Prosecutors asked a federal judge to seal the courtroom for part of the upcoming criminal trial of a former Goldman Sachs Group Inc computer programmer, an effort to protect the secrecy of the bank’s high-frequency trading platform. Why is this so important for Goldman Sachs?
As reported by Reuters, “Prosecutors said in a court filing that there is a ‘compelling interest in favor of privacy’ for Goldman in the trial of the former employee, Sergey Aleynikov. They cited a federal law to protect owners of trade secrets and a desire not to cause the investment bank to be ‘re-victimized’ through the release of confidential, proprietary trading secrets. Aleynikov is accused of stealing Goldman’s computer code. He is set to go on trial on November 29 in U.S. District Court in Manhattan on two charges alleging theft of trade secrets and transportation of stolen property in interstate commerce. A third charge alleging unauthorized computer access was dismissed last month. Aleynikov has pleaded not guilty.”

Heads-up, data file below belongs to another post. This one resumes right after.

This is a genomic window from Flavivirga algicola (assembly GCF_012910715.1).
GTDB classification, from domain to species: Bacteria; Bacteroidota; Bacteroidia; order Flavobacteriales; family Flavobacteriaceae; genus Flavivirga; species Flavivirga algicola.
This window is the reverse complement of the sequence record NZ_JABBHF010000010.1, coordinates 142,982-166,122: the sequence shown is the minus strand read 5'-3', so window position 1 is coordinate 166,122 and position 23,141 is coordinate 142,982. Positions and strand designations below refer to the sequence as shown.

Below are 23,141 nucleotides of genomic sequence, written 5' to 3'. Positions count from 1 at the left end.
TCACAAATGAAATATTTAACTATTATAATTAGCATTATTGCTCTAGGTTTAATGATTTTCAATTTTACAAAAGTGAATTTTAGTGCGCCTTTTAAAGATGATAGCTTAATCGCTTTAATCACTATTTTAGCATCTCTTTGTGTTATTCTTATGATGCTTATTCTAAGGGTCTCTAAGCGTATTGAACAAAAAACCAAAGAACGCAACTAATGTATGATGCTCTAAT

“Aleynikov is accused of improperly downloading Goldman code to an outside server on June 5, 2009, his last day working at the company. The government contends he later took a laptop containing code and another storage device to his new employer, Teza Technologies LLC, a high-frequency trading start-up in Chicago. The defense has been seeking access to Goldman’s trading system, including source code. In a separate Monday filing, defense lawyer Kevin Marino said this access is necessary to help Aleynikov show ‘the materials he is alleged to have stolen do not constitute a trade secret, and he did not and could not have intended to injure Goldman by taking those materials.'”